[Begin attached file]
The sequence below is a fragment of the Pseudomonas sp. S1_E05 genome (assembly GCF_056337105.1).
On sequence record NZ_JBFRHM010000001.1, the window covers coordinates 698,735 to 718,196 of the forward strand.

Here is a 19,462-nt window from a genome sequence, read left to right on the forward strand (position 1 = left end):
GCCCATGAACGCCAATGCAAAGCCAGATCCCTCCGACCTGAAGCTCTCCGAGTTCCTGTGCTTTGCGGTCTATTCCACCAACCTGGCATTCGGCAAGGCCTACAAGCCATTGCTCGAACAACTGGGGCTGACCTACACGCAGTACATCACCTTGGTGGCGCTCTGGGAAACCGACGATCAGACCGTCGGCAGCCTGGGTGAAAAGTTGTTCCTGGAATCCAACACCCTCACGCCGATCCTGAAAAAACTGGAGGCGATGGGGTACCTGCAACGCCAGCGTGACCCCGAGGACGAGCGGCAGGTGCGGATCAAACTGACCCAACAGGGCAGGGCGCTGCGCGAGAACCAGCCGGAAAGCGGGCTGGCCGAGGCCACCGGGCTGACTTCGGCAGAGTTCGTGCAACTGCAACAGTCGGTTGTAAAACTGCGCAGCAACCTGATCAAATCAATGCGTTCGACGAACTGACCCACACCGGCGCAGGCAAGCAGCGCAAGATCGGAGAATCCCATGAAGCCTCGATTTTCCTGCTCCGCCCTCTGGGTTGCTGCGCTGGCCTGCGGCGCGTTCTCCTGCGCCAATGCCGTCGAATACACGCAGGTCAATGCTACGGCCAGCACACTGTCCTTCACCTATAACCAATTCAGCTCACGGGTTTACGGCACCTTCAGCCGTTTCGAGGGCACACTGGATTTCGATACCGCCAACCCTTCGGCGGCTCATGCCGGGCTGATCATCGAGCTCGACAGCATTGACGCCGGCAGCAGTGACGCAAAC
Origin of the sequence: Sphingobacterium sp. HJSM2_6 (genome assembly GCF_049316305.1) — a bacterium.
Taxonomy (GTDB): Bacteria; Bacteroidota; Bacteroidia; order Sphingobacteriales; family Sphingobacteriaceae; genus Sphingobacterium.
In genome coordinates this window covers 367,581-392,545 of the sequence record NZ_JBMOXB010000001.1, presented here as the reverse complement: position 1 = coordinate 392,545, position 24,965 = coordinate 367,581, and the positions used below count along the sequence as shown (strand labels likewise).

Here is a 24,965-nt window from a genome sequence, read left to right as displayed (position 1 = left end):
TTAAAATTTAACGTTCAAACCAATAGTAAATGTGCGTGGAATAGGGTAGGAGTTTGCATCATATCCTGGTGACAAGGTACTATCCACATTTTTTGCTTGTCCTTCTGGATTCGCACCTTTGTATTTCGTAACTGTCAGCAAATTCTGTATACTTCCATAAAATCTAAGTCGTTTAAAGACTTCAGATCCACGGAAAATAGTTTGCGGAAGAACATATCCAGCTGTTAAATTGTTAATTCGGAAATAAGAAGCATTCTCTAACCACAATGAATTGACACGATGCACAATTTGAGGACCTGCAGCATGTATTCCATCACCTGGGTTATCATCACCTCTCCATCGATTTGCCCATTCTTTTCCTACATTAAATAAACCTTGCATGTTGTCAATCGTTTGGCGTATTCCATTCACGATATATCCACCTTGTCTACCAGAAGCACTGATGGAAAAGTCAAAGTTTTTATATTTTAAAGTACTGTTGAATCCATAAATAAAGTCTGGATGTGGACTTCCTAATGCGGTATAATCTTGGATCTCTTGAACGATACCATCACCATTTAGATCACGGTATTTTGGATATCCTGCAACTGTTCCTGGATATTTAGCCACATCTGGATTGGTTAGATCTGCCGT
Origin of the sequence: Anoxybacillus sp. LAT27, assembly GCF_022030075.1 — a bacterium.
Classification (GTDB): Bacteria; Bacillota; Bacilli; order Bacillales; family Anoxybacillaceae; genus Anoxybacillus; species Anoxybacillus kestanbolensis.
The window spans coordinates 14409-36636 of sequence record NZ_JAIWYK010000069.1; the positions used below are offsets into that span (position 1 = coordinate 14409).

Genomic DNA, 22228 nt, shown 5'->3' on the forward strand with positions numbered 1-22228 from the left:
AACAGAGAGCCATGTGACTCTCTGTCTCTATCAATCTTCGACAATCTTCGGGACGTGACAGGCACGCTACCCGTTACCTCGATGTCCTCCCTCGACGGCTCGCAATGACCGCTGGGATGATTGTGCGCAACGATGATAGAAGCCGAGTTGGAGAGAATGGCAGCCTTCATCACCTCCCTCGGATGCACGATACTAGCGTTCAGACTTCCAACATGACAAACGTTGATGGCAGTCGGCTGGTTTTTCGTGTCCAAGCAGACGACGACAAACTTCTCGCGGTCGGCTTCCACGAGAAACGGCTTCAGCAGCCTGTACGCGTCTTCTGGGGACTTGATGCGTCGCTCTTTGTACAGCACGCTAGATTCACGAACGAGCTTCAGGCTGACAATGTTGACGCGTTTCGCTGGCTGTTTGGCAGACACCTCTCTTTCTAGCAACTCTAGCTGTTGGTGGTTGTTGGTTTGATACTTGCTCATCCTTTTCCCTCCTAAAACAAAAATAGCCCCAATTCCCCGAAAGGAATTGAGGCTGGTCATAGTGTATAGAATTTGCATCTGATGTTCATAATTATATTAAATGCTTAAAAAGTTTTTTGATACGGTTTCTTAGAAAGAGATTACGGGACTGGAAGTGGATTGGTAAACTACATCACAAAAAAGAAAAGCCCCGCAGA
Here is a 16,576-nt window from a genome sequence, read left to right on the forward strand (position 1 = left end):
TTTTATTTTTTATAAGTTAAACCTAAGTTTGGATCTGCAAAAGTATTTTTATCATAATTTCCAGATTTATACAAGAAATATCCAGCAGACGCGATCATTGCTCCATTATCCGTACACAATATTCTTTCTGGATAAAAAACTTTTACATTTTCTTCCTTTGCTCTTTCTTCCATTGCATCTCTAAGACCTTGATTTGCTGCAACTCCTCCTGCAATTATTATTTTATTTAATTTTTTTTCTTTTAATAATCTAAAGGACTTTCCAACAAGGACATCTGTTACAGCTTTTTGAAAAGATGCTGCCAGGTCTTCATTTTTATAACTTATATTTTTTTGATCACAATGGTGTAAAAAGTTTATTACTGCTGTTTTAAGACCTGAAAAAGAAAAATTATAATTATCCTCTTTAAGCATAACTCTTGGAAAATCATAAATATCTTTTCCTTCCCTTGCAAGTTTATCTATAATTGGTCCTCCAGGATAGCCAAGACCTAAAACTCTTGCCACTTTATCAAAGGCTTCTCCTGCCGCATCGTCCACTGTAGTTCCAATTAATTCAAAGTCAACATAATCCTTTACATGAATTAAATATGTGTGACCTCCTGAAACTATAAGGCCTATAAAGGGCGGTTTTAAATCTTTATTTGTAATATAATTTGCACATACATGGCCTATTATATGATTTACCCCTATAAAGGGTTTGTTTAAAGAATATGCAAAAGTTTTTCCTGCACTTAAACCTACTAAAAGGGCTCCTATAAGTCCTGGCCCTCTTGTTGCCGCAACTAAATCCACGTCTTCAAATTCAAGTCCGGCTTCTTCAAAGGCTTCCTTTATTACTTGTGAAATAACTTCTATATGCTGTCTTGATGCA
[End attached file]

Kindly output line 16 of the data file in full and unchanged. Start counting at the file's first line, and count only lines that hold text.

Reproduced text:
TTTTATTTTTTATAAGTTAAACCTAAGTTTGGATCTGCAAAAGTATTTTTATCATAATTTCCAGATTTATACAAGAAATATCCAGCAGACGCGATCATTGCTCCATTATCCGTACACAATATTCTTTCTGGATAAAAAACTTTTACATTTTCTTCCTTTGCTCTTTCTTCCATTGCATCTCTAAGACCTTGATTTGCTGCAACTCCTCCTGCAATTATTATTTTATTTAATTTTTTTTCTTTTAATAATCTAAAGGACTTTCCAACAAGGACATCTGTTACAGCTTTTTGAAAAGATGCTGCCAGGTCTTCATTTTTATAACTTATATTTTTTTGATCACAATGGTGTAAAAAGTTTATTACTGCTGTTTTAAGACCTGAAAAAGAAAAATTATAATTATCCTCTTTAAGCATAACTCTTGGAAAATCATAAATATCTTTTCCTTCCCTTGCAAGTTTATCTATAATTGGTCCTCCAGGATAGCCAAGACCTAAAACTCTTGCCACTTTATCAAAGGCTTCTCCTGCCGCATCGTCCACTGTAGTTCCAATTAATTCAAAGTCAACATAATCCTTTACATGAATTAAATATGTGTGACCTCCTGAAACTATAAGGCCTATAAAGGGCGGTTTTAAATCTTTATTTGTAATATAATTTGCACATACATGGCCTATTATATGATTTACCCCTATAAAGGGTTTGTTTAAAGAATATGCAAAAGTTTTTCCTGCACTTAAACCTACTAAAAGGGCTCCTATAAGTCCTGGCCCTCTTGTTGCCGCAACTAAATCCACGTCTTCAAATTCAAGTCCGGCTTCTTCAAAGGCTTCCTTTATTACTTGTGAAATAACTTCTATATGCTGTCTTGATGCA